College of the Redwoods


Cal Poly Humboldt

College Matters | Community colleges are vital partners in education

This article was originally posted in the College Matters column of the Times-Standard.

Thursday, June 22, 2023 - 12:30pm

At the root of our work, at our foundation, is the belief that those in higher education are, first, educators. One of our primary beliefs is that we can change the world through education.

As educators, like in other professions, we can take on tasks and not always recognize the many others willing to work beside us toward this purpose. For Cal Poly Humboldt, we have chosen to take a different path the past few years, developing partnerships with our educational colleagues across the region so that all of us can be successful.

With strong partnerships, we’re better able to provide access to students, we can offer a stronger educational experience, and we can provide greater opportunities for hands-on learning experiences and career opportunities not only for students but also our workforce and communities.

Some of our most important partners are community colleges, especially those in far Northern California. Our incredible relationship with the College of the Redwoods has never been stronger, as you may have heard me say before. Its president, Dr. Keith Flamer, along with its workforce are valued colleagues and incredible educators keenly focused on bettering this world. We have taken on initiatives to provide greater opportunities for local students and improve the quality of life here on the North Coast. All of us who live in this region benefit from these two higher education institutions working closely together.

The strong relationship between our two campuses is helping Cal Poly Humboldt build upon what we have learned to strengthen our partnerships with other nearby community colleges. Of course, “nearby” is relative when you’re talking about this part of the state. In this context, we are thinking of an area that is north of Mendocino to Oregon on the coast and north of the Sacramento area inland.

We have much in common with these schools, meaning our students often have similar interests and the career opportunities in our region are similar. These campuses embrace a collaborative spirit and value the diversity, resilience, and potential of students. We are a bit rural by nature, certainly remote, and centered on service. We know that when their students transfer to Cal Poly Humboldt, the retention and graduation rates are very strong. In fact, transfer students retain and graduate much higher than other students that attend Cal Poly Humboldt.

Before COVID, we began these conversations. Post-COVID, we have visited or acted upon building stronger partnerships with Lassen College, Mendocino College, Shasta College, College of the Siskiyous, and Feather River College. We have been having high-level conversations with leaders at various levels at these colleges — with the goal of improving pathways for students, increasing accessibility to education, improving opportunities for faculty and staff collaboration, and, frankly, just being better service providers to our respective communities.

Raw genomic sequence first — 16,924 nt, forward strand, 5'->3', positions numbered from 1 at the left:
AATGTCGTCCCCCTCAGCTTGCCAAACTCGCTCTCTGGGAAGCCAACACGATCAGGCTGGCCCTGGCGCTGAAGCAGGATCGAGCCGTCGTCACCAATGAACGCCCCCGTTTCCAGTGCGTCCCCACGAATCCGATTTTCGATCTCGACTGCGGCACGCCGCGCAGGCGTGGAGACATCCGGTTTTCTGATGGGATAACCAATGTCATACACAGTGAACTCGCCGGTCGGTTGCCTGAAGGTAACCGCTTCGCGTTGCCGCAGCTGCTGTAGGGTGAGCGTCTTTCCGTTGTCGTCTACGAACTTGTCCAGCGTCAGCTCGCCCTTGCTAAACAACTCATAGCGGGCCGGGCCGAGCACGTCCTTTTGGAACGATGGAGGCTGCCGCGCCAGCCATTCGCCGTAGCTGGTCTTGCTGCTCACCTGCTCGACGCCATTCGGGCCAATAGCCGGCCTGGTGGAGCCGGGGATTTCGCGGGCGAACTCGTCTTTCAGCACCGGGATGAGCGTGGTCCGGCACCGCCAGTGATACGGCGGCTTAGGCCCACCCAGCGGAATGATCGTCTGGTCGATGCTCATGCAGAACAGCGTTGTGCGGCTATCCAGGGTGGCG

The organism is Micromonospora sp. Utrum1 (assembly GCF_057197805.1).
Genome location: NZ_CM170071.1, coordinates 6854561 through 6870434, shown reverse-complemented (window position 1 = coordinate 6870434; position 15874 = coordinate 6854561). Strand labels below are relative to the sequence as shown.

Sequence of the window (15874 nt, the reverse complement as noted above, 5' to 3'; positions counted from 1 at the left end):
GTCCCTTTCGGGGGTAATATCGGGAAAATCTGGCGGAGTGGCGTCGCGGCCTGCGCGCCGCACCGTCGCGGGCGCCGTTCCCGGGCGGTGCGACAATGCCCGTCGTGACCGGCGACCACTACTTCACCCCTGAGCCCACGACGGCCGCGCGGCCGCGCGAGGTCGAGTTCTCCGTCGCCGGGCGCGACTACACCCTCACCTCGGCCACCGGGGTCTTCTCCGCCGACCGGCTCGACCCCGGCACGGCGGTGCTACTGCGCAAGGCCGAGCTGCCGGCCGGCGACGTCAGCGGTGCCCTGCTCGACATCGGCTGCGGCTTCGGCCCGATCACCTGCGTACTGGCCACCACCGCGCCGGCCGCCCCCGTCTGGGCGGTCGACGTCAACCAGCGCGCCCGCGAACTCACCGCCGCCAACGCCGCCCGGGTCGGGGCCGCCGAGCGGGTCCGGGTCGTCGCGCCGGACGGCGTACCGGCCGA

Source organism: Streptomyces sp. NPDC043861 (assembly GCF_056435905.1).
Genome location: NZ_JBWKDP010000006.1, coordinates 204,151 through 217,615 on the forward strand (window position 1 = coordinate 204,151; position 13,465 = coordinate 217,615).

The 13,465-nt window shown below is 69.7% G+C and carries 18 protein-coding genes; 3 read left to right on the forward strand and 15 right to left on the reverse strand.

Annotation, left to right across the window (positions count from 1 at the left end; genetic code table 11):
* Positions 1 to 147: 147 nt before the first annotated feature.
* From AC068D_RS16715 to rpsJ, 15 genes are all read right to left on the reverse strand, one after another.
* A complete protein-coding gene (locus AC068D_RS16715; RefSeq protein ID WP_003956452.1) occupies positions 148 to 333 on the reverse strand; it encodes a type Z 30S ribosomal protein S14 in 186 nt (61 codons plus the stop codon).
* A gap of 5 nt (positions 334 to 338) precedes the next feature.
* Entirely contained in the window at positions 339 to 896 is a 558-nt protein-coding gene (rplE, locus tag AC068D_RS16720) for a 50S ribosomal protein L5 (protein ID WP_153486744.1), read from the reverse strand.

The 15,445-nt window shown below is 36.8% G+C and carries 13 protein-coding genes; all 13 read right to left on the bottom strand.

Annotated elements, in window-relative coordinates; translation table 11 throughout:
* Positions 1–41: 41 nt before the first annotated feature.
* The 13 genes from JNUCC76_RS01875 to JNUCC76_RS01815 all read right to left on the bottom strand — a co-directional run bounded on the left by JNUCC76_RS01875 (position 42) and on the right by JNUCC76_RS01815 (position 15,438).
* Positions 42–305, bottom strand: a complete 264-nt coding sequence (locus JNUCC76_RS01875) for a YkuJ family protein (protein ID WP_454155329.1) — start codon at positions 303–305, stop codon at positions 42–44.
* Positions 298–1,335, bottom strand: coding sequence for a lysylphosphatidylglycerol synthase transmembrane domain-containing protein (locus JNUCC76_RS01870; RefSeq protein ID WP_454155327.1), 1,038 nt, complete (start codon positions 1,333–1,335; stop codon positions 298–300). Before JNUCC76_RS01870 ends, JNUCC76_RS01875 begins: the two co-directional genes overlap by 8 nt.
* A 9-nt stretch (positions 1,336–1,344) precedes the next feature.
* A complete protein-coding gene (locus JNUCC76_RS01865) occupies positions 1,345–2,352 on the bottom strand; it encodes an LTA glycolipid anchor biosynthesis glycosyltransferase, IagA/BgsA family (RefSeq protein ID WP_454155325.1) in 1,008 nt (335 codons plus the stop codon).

At Mendocino College, we have a special insider connection in its president, Dr. Tim Karas, who is a Humboldt alumnus. He happens to be one of six alumni who have served as campus presidents in recent years across the United States and Asia.

These conversations focus on many of the same things. Key among them is how we can support one another as educational colleagues and, importantly, how we can assist one another in crises or emergencies. We also talk about athletics and other opportunities that might be unique to each college, like a specialized academic program or specific needs that they have heard from nearby employers.

How does this manifest itself? A simple conversation can provide a high level of support when a campus is in need. A few years ago, Lassen College was in the midst of the Dixie Fire. It had students who had been living on campus and needed a place to stay. Within hours these students were bussed to Humboldt where we provided housing, meals, and support.

Our responsibility as educators at Cal Poly Humboldt and at community colleges is clear — to work together on behalf of our students and our communities, to always seek to expand educational opportunities and support prosperity in our region, and to be flexible in ensuring that students have access to college when they are ready.

I am a big believer and supporter of community colleges. Many of you already know that I am a graduate of a community college. Nationally and in California, community colleges have long been a pillar for local economies while providing opportunities for millions of students. Community colleges are affordable, providing access to nearly everyone, and allowing students a wide range of options like certificates, transfer to a state university, and two-year and four-year degrees that qualify them for many careers.

The partnerships that Cal Poly Humboldt is forming are strategically shaping how we will better serve California in the future. While we certainly want students to attend Cal Poly Humboldt, what matters most is that they start their education someplace. Starting and finishing that education with one of our partners only strengthens the North State and North Coast.

Be kind.

Dr. Tom Jackson Jr. is the president of Cal Poly Humboldt.